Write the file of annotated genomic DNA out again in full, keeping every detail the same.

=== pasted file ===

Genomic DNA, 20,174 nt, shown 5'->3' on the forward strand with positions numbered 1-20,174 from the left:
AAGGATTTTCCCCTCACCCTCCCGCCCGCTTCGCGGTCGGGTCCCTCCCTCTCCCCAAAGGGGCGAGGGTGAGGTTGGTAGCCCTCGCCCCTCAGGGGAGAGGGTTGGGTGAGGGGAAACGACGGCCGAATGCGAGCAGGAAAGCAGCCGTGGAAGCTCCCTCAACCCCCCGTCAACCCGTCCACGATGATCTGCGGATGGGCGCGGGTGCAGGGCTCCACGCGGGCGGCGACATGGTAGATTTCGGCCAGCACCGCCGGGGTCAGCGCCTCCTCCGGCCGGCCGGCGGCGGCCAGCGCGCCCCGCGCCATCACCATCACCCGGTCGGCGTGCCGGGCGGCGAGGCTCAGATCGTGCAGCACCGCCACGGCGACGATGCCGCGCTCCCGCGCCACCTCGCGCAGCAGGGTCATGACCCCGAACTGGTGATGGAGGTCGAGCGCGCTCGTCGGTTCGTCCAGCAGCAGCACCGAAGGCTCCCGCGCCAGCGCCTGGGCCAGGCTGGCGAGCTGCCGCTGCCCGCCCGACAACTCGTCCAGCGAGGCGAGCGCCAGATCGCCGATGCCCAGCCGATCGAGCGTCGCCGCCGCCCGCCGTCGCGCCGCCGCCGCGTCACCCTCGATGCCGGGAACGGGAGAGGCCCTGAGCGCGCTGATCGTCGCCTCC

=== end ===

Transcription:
Genomic DNA, 20,174 nt, shown 5'->3' on the forward strand with positions numbered 1-20,174 from the left:
AAGGATTTTCCCCTCACCCTCCCGCCCGCTTCGCGGTCGGGTCCCTCCCTCTCCCCAAAGGGGCGAGGGTGAGGTTGGTAGCCCTCGCCCCTCAGGGGAGAGGGTTGGGTGAGGGGAAACGACGGCCGAATGCGAGCAGGAAAGCAGCCGTGGAAGCTCCCTCAACCCCCCGTCAACCCGTCCACGATGATCTGCGGATGGGCGCGGGTGCAGGGCTCCACGCGGGCGGCGACATGGTAGATTTCGGCCAGCACCGCCGGGGTCAGCGCCTCCTCCGGCCGGCCGGCGGCGGCCAGCGCGCCCCGCGCCATCACCATCACCCGGTCGGCGTGCCGGGCGGCGAGGCTCAGATCGTGCAGCACCGCCACGGCGACGATGCCGCGCTCCCGCGCCACCTCGCGCAGCAGGGTCATGACCCCGAACTGGTGATGGAGGTCGAGCGCGCTCGTCGGTTCGTCCAGCAGCAGCACCGAAGGCTCCCGCGCCAGCGCCTGGGCCAGGCTGGCGAGCTGCCGCTGCCCGCCCGACAACTCGTCCAGCGAGGCGAGCGCCAGATCGCCGATGCCCAGCCGATCGAGCGTCGCCGCCGCCCGCCGTCGCGCCGCCGCCGCGTCACCCTCGATGCCGGGAACGGGAGAGGCCCTGAGCGCGCTGATCGTCGCCTCC